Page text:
Stork with ring wrapped around beak rescued after five-day hunt
Two birdwatchers managed to capture the bird after chasing it for over four kilometres in the vicinity of Najafgarh lake. It had been unable to eat due to the plastic ornament on its beak.gurgaon Updated: Jun 13, 2018 16:17 IST
A male black-necked stork that had to go hungry for five days because of a plastic ring wrapped around its beak was rescued from Kherki Majra in Dhankot on Wednesday morning.
The bird – aged over two years – is being kept under observation at the Sultanpur National Park, and is reportedly in a healthy condition.
The black-necked stork was rescued by two birdwatchers from the vicinity of the Najafgarh lake, about nine km from Gurugram. They were not part of the three teams formed by the wildlife department to locate the elusive bird.
Dr Ashok Khasa, a veterinary surgeon with the wildlife department, said the stork was first spotted by a Delhi-based birdwatcher in the Basai wetlands on Friday. However, it fled towards Najafgarh before anybody could remove the plastic ring from its beak, he added.
The Black-necked stork #Spotted with ring around the beak has been #rescued after five days by wildlife, birders and BNHS teams in a joint rescue operation from Delhi's Najafgarh lake area today morning @htTweets #bird #wildlife #conservation @HTGurgaon @htdelhi @joydeepthakur pic.twitter.com/2Vzzn1YHG6— Leena Dhankhar (@leenadhankhar) June 13, 2018
Gurugram’s wildlife department formed three teams consisting of forest officials, Bombay Natural History society members and birdwatchers hailing from Delhi and Jhajjar as soon as it was alerted to the stork’s presence in its jurisdiction. The search operation was launched on Saturday morning, wildlife officials said.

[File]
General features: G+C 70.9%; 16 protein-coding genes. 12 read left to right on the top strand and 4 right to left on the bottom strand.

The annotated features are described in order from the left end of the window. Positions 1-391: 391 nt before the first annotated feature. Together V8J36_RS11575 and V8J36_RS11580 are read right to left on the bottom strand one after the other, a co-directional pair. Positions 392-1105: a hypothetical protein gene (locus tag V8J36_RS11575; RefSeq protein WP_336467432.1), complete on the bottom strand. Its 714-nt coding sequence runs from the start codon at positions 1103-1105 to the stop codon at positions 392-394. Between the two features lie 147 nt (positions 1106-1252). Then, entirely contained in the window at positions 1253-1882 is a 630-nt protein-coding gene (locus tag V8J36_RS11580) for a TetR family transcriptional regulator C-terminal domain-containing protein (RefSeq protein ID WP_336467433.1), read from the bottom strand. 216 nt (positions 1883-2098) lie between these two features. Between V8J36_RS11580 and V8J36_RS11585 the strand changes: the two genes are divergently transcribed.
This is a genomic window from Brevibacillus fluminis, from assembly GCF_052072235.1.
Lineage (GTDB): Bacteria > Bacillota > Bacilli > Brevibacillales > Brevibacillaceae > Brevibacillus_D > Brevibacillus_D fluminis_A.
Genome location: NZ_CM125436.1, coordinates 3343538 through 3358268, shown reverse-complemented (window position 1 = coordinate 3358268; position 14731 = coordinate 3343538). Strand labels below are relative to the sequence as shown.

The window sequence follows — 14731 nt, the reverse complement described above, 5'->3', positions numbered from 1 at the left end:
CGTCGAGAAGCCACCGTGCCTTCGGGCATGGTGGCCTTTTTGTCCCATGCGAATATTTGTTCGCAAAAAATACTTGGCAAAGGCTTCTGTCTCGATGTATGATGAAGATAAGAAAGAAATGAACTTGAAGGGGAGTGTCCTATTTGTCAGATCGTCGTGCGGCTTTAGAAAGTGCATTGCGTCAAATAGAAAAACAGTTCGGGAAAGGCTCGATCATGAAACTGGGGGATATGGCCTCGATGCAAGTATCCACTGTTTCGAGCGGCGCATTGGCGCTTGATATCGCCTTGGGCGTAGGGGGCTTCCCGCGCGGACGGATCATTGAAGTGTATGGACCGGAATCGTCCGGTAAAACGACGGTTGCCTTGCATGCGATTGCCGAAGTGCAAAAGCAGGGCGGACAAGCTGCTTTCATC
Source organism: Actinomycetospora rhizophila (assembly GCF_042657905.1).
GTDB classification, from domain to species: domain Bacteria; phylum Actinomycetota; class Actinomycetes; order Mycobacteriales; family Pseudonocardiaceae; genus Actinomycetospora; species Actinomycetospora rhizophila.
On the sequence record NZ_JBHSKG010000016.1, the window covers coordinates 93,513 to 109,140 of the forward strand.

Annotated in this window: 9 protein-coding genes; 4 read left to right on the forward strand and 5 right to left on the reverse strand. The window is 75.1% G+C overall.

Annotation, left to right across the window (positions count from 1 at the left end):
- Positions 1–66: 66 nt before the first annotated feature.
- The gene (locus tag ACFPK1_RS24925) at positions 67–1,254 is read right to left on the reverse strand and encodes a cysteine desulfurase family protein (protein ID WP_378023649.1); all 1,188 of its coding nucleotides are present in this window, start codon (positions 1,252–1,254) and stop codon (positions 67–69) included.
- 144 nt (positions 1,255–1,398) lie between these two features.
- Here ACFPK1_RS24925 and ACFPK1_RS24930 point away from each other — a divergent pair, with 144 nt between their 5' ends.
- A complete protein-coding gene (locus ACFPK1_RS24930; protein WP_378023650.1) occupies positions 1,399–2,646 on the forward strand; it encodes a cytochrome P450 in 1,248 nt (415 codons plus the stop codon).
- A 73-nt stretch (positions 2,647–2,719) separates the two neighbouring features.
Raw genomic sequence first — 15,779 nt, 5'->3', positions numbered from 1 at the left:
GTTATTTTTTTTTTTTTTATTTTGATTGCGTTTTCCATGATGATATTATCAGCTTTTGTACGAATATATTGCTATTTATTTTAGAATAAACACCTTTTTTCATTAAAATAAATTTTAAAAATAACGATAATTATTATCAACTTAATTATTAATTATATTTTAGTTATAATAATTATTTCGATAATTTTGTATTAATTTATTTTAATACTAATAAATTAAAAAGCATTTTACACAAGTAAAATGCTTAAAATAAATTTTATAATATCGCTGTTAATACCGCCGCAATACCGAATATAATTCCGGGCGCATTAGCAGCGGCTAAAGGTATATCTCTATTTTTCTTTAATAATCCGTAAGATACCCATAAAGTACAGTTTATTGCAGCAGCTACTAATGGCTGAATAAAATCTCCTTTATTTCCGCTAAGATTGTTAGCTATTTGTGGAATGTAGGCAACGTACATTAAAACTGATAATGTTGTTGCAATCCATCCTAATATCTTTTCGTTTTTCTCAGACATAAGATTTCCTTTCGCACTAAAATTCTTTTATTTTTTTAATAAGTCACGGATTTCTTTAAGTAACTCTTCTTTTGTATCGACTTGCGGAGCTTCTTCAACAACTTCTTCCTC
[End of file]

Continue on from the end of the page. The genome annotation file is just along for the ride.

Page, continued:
“As soon as we received the picture of the stork, we formed teams to rescue it. We started off early on Saturday, and reached the area around 6 am. We searched the first patch near Najafgarh Lake until 11 pm,” said wildlife inspector Sunil Kumar.
Officials said the task was especially difficult because high-tension wires in the area prevented them from using drones. Besides, the noise emitted by the miniature aircraft would have only made the bird shift its base.
Help came from unlikely quarters. Rakesh Ahlawat, a 28-year-old birdwatcher from Dighal in Jhajjar district, and Sonu Dalal, a 32-year-old NGO volunteer from Mandothi in Jhajjar district, spotted the bird near the Kherki Majra fields around 7.20 am on Wednesday. The bird was captured after a four-km-long chase.
“We had been searching for the bird for the last three days, but in vain. On Wednesday, we reached the area where the wildlife team expected it to be. I finally spotted it in the field, and the chase began,” said Ahlawat.
The birdwatcher said that the bird tried to fly away three times, but failed to do so. “It then ran into the fields, with both of us hot on its trail. Finally, after four kilometres, it got tired and gave up. We immediately informed wildlife officials and took it to the Sultanpur National Park,” Ahlawat added.
Wildlife officials immediately called the veterinarian and arranged for a tub with five fish. “The stork is feeling better, now that it has eaten. We have kept it under observation, and will release it once it is completely healthy. The two birdwatchers will be facilitated by the department for their commendable work,” said Vinod Kumar, additional principal chief conservator of forests, Gurugram.
Every winter, the Basai wetlands are visited by over 30,000 birds from various parts of the world – especially the northern hemisphere –as they move to warmer locales in search of food and shelter.